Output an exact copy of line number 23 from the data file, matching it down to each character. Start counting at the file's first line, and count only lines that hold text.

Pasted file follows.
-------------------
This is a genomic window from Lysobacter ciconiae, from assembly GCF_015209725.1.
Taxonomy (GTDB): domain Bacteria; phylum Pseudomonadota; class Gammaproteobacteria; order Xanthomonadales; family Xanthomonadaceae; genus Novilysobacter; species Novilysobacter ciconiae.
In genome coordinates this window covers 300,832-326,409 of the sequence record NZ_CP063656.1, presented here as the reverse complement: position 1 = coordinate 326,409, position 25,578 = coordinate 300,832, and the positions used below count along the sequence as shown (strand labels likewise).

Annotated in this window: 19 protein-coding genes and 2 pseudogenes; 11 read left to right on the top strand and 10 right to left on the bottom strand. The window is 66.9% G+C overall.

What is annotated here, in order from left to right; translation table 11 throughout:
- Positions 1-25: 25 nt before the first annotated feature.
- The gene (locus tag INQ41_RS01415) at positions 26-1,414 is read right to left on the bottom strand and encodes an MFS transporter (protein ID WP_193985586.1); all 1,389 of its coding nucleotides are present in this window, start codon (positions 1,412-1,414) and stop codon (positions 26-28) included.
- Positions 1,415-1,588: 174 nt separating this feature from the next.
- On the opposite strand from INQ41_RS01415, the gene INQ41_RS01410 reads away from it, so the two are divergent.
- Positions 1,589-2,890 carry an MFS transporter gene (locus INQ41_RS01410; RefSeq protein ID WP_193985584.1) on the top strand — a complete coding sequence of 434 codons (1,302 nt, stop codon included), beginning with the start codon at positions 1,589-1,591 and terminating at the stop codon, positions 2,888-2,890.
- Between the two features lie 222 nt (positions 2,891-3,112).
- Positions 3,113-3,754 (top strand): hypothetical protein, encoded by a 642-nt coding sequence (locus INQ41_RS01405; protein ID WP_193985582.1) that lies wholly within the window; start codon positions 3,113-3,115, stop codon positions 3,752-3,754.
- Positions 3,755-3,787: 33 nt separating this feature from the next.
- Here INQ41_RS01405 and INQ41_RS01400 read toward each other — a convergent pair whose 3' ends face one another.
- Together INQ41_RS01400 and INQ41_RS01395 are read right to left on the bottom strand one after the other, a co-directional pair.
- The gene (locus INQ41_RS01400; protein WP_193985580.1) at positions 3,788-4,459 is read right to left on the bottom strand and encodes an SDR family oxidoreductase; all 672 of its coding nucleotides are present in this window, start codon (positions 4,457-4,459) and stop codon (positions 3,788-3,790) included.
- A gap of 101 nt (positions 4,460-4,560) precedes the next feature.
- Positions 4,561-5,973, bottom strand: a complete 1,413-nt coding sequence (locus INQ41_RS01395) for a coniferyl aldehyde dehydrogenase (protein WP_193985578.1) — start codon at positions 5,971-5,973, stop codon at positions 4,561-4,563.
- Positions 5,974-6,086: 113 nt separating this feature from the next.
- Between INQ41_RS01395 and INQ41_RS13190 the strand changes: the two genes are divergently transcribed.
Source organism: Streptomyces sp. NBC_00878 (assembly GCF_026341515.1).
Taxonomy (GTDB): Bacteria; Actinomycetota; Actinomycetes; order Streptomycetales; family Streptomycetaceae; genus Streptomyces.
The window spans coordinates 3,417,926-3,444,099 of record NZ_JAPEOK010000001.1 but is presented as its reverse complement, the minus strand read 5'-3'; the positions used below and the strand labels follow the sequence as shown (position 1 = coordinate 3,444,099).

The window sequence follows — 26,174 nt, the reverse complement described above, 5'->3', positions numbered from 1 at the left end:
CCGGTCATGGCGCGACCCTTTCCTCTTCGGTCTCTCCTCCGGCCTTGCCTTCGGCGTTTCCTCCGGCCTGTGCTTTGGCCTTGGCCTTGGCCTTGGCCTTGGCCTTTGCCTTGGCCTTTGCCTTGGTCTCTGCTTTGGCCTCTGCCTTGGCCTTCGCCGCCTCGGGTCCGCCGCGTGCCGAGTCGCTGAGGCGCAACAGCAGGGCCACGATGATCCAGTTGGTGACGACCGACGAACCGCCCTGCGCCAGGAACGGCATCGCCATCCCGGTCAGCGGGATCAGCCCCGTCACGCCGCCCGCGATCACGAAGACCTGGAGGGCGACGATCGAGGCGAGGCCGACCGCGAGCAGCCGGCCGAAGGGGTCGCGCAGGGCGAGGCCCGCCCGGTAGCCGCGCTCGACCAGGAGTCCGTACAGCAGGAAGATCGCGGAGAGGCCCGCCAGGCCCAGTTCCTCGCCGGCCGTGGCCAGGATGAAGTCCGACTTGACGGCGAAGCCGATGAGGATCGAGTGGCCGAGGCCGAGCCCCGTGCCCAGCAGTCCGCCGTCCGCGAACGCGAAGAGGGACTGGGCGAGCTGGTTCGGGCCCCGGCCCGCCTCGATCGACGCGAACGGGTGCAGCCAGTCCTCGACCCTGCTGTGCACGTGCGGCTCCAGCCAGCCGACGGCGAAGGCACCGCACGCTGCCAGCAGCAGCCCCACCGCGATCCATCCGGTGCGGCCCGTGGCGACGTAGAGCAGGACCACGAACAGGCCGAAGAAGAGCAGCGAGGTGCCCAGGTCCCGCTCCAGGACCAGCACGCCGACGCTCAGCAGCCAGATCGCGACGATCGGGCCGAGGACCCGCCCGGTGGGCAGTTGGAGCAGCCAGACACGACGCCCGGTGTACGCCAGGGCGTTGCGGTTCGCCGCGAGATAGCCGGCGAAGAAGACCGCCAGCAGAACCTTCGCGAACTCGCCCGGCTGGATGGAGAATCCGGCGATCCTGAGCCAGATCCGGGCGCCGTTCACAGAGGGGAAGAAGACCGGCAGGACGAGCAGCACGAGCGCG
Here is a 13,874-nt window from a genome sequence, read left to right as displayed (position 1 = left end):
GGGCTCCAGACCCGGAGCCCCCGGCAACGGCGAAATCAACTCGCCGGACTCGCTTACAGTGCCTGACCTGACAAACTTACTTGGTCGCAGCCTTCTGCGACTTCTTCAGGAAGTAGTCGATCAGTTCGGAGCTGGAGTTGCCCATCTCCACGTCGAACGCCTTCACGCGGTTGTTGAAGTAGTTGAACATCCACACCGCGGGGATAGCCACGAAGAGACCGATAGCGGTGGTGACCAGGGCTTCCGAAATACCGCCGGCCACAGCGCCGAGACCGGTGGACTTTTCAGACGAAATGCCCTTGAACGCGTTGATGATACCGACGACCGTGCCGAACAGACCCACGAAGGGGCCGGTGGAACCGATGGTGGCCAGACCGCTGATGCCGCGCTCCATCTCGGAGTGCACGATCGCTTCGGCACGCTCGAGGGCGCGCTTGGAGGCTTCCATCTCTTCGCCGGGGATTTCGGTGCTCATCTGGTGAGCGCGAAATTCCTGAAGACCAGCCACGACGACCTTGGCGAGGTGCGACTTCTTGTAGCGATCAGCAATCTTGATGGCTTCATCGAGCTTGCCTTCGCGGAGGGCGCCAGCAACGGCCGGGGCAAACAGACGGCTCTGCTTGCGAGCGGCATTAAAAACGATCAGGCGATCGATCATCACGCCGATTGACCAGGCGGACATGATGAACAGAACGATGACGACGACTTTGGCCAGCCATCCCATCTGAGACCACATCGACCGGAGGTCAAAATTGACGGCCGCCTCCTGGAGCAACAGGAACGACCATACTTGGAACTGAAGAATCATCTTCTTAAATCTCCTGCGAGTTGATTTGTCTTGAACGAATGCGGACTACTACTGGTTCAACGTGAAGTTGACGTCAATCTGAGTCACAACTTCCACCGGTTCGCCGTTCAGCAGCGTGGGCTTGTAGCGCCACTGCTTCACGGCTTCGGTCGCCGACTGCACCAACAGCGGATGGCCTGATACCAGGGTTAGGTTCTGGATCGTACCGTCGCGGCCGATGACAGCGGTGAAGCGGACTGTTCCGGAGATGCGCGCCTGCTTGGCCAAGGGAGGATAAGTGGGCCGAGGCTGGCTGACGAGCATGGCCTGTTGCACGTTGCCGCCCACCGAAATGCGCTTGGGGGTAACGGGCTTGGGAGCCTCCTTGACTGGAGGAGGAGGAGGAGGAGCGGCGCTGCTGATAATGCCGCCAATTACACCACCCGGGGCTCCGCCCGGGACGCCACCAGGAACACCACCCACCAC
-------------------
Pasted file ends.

The window spans coordinates 3,417,926-3,444,099 of record NZ_JAPEOK010000001.1 but is presented as its reverse complement, the minus strand read 5'-3'; the positions used below and the strand labels follow the sequence as shown (position 1 = coordinate 3,444,099).